For those of you who follow basketball, Steph Curry of the Golden State Warriors just had the greatest season in NBA history. He’s beat Dwayne Wade, LeBron James, Allen Iverson, Michael Jordan and Rick Barry and has a 30 points per game average. He has the story of an underdog risen to the top as a result of amazing work ethic and dedication. He’s also recognised by Fortune magazine as one of the world’s greatest leaders. He is also 28 years old.
Curry’s profile is that of a supreme athlete and many people are inspired by his story of achievement. This is where we find inspiration – in exceptional human beings who attain heights the rest of us aspire to. And there are people like Curry in all professions. We read about them in articles and books, watch them on screen and follow them on social media to try to understand their success a bit more so that we can sprinkle what magic insight they’ve attained on ourselves.
Looking for a top performer
In the world of jobs, every employer is looking for a top performer, and there is great rationale for it. A study conducted by Hunter, Schmidt and Judiesch (1990) showed that the top 1% of workers were 50% to 126% more productive than the average worker. The more complex the job was, the higher the productivity. With more top performers, companies could reduce their staff numbers while increasing revenue. No surprises there. But the reality is that average performers make up the majority of any company. If everyone was exceptional, that itself would be the average benchmark.
I know that most people loathe to think themselves as “average”. If you search “feeling average” on Twitter, you’ll find that it is viewed as a terrible state of malaise, and we try all sorts of things to rid ourselves of that feeling of being lesser than someone else – even if that person has 25,000 followers on Twitter and just so happened to be at the right place at the right time (a gift of the world also known as luck).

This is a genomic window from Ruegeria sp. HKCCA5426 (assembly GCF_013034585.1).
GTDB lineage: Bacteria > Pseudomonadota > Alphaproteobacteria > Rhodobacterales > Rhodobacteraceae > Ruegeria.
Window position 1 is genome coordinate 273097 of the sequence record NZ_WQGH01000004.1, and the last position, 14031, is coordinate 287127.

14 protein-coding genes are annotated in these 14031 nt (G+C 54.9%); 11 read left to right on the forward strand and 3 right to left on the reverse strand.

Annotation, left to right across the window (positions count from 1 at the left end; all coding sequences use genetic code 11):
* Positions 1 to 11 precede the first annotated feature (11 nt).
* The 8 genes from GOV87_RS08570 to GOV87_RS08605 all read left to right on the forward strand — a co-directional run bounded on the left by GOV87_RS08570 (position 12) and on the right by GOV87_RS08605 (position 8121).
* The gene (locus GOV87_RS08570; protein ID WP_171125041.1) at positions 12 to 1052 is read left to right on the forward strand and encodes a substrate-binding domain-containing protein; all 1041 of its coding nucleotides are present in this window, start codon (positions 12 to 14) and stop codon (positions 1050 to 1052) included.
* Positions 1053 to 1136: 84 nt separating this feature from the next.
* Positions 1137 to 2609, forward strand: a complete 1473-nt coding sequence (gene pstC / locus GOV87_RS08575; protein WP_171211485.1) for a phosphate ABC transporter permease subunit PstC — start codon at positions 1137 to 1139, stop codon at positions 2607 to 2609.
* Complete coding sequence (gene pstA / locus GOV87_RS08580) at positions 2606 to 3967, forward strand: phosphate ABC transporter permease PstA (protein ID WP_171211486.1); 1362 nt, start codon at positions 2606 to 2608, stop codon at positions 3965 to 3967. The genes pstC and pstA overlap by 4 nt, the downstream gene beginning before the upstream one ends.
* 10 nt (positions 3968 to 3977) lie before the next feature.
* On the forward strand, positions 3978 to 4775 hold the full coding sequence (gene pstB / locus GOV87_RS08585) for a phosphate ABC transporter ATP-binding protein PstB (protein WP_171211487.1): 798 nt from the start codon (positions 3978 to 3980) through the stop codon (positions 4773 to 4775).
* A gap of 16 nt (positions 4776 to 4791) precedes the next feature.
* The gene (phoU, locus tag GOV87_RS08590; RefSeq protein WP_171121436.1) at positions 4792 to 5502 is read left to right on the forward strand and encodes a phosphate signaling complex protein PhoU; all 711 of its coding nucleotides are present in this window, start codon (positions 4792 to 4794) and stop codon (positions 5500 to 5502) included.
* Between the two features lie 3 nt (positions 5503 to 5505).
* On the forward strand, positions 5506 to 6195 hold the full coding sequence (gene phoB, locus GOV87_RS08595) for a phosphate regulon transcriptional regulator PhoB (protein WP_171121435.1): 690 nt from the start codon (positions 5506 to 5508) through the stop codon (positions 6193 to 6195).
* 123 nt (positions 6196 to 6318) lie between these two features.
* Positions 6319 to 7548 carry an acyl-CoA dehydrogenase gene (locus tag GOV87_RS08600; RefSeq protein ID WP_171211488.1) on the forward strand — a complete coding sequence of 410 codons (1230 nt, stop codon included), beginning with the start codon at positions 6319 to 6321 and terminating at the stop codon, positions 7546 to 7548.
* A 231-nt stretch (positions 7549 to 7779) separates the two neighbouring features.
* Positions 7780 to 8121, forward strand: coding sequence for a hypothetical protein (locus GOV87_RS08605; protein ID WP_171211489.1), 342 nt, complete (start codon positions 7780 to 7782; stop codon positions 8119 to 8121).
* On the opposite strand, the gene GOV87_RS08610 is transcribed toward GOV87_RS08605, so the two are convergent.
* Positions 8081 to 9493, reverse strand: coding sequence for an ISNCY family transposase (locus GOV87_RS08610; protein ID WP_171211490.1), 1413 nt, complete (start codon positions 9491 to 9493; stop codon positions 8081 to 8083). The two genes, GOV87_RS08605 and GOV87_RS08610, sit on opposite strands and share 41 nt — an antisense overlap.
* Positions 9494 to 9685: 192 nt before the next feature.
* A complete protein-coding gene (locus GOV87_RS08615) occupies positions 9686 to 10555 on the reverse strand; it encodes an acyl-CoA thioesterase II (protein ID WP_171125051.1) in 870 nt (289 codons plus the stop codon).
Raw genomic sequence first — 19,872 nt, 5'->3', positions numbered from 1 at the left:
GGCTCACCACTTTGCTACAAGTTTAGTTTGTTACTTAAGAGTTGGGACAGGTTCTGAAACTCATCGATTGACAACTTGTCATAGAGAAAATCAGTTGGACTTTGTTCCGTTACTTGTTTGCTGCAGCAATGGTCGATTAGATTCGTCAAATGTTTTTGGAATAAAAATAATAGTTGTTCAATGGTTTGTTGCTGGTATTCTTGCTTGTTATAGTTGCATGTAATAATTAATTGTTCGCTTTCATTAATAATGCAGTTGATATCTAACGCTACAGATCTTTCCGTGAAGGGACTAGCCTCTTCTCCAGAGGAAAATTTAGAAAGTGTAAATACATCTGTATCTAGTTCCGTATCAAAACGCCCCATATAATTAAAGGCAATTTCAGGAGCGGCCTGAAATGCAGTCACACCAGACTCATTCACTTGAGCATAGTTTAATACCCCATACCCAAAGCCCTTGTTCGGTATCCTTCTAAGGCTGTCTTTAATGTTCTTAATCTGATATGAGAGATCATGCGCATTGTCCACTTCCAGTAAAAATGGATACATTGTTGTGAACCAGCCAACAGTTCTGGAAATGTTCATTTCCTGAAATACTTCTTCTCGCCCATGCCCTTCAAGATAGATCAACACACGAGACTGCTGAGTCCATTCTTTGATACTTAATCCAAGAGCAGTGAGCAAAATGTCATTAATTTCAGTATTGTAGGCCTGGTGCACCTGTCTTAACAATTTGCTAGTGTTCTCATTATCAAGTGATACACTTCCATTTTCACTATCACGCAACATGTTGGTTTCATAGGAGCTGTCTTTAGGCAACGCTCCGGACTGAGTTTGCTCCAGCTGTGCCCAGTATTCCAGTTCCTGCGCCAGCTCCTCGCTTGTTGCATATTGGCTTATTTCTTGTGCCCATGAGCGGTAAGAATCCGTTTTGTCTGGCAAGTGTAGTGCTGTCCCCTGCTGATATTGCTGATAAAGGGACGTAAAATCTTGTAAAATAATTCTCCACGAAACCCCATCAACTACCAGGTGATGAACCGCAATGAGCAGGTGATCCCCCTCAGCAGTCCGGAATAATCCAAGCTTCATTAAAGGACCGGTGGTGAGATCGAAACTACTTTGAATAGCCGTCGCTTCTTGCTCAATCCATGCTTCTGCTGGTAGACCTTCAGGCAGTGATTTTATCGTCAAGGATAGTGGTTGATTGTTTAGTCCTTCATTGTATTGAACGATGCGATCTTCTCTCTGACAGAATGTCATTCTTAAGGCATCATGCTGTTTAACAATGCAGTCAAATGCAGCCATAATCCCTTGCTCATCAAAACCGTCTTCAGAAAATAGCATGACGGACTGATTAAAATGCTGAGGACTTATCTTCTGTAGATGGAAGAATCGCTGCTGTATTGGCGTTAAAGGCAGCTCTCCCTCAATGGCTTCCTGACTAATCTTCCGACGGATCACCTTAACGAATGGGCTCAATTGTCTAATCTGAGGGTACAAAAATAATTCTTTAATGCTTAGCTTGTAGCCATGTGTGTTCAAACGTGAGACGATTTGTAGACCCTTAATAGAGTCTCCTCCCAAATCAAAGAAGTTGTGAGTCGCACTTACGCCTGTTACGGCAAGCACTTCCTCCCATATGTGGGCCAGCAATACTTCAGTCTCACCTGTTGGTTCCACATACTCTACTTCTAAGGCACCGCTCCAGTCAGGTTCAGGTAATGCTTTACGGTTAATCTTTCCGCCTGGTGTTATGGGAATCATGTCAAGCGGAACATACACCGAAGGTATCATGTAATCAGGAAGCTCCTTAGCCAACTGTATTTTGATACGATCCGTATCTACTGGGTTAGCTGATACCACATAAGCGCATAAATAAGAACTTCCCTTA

The fact is that the benchmark for success has raised so significantly over the past 20 years that we actually have to work harder than our predecessors to maintain the average. Then once you’ve given it all you’ve got, you’ve got to tell the world about it by marketing your achievements – another skill set to master which has levels of performance of its own! It’s a tough job, enough to make anyone feel down on themselves. I feel it all the time. I enjoy being surrounded by people who are far brighter and more skilled than I, but comparing is exhausting to the point that sometimes the idea of doing absolutely nothing is more appealing (which is somewhat ironic as I am married to an organisational psychologist, who is a big believer in constant personal improvement).
Recognizing the reality of the fact, I think we need to shift the focus on putting all our efforts into being perceived as exceptional to asking the question of what are we the average of, and also develop a culture of greater self-compassion.
If we are truly the average of the 5 people we spend the most time with, then we should start investing our mental and physical efforts in finding great working environments to belong to, interacting with great people and developing meaningful personal relationships. Not obsessing about how much more needs to be done to meet whatever criteria we have created out of comparison – be it the size of our paycheck or number of LinkedIn connections.
One of the greatest quotes on the topic comes from an infamous sailor: “I yam what I yam, and that’s all what I yam”. There is great merit in being average in an awesome demographic we have chosen for ourselves. Doing so gives us the space to appreciate our individual potential and limitations, while enjoying the knowledge that there is better out there and we’re surrounded by it.
Hunter, J. E., F. L. Schmidt & M. K. Judiesch. “Individual Differences in Output Variability as a Function of Job Complexity.” Journal of Applied Psychology 75, 1990, 28-42.